October is Down Syndrome Awareness Month. Macaroni Kid Erie asked Sarah Basile to write about her experiences mothering three darling daughters with Down syndrome. Sarah, whose family lives in Erie, wrote about one incident and the lessons she took from it. Here's her story:
On a beautiful Erie summer day nine years ago, our little family of three sat at an outdoor dining table in anticipation of our toddler daughter’s favorite meal of “burger and fries!”
An older wide-eyed toddler and her dad sat down at the table next to us.
The little girl stared at our daughter intently.
“Dad, what’s wrong with her eyes?” she asked him.
Clearly hoping we didn't hear his curious daughter’s question, he tried to distract her attention away from our daughter.
But, like any toddler, she didn't give up. She asked him a few more times, clearly genuinely curious about the differences she saw in our child’s facial features.
Her dad began to look increasingly uncomfortable and avoided eye contact with us at all costs.
My heart truly felt bad for him as he nervously pondered how to address the situation.
I could have stepped in to answer — as I’ve done many times since that day — but this was the first time since becoming a mother to our daughter with Down syndrome that another child had so loudly announced our daughter’s differences.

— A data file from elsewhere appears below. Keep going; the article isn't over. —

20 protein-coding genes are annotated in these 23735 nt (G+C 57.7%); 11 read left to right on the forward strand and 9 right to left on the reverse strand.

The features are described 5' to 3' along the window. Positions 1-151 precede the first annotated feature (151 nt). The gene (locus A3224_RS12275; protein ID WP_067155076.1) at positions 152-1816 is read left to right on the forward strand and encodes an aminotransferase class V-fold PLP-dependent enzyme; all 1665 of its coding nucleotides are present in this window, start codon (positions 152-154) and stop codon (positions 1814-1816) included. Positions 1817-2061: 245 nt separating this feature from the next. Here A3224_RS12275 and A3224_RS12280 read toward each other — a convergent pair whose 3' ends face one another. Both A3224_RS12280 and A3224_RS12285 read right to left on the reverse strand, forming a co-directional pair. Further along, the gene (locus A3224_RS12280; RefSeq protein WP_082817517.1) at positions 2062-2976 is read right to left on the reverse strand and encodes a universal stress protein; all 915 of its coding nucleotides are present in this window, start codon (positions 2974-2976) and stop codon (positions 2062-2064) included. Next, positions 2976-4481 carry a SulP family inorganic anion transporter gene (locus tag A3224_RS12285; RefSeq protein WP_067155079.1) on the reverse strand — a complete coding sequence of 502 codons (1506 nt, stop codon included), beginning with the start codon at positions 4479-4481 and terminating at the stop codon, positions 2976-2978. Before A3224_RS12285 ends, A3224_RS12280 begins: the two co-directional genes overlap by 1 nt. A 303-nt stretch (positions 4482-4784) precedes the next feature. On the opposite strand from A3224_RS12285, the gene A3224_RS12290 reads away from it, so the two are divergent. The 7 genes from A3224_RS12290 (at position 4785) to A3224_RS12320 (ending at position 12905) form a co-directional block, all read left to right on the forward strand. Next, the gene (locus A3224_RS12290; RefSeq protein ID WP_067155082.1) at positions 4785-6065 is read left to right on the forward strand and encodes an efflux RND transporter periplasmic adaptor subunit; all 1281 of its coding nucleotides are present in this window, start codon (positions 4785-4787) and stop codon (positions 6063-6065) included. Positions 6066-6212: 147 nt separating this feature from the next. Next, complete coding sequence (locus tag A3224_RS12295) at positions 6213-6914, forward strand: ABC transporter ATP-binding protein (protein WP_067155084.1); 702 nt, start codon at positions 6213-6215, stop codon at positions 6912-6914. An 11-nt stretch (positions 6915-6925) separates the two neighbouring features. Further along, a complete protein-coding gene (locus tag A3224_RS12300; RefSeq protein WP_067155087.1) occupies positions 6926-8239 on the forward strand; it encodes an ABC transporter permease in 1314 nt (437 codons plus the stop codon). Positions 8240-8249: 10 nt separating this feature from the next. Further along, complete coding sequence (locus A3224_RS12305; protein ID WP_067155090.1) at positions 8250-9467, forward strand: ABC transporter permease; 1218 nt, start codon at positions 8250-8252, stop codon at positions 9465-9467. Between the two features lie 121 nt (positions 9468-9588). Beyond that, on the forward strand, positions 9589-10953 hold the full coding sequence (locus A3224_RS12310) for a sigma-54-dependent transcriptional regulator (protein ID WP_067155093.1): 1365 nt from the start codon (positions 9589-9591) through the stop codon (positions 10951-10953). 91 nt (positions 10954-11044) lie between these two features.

So I too was struggling with how to handle the situation.
We all sat in the uncomfortable quiet for what felt like forever.
Then the little girl demanded again:
“Dad! Look at her eyes! Why’s her eye like that?”
I felt a twinge of anxiety as tears welled in my eyes, nearly exposing my sensitive “mama heart” for the world to see.
That was when the dad finally answered his daughter.
“They’re beautiful, aren’t they?”
The little girl looked up at her Daddy, clearly one of the people she trusted and adored most in her little life.
"Yes," she said.
And just like that, in only four exquisite words, this wonderful father was able to teach his daughter an amazingly beautiful lesson.
His simple — yet profound — answer satisfied his daughter’s curiosity and instilled the value of all human life.
No matter the differences we may see in others, we are all worthy and beautiful.
I have a feeling on their ride home that day the dad probably told his daughter a little more about Down syndrome or disabilities using words a toddler could understand. But even if he didn't address it further, I felt his simple answer was exactly right.
I hope as that little girl gets older she continues to ask questions about things she doesn't understand or differences she sees in people because that's the way to build understanding, empathy, and create a world full of leaders who will not only tolerate, but embrace and respect all human beings regardless of their differences.
Want to know more about Down syndrome? The National Down Syndrome Society offers a Q&A for kids, fact sheets and other resources.
All photos courtesy of Sarah Basile.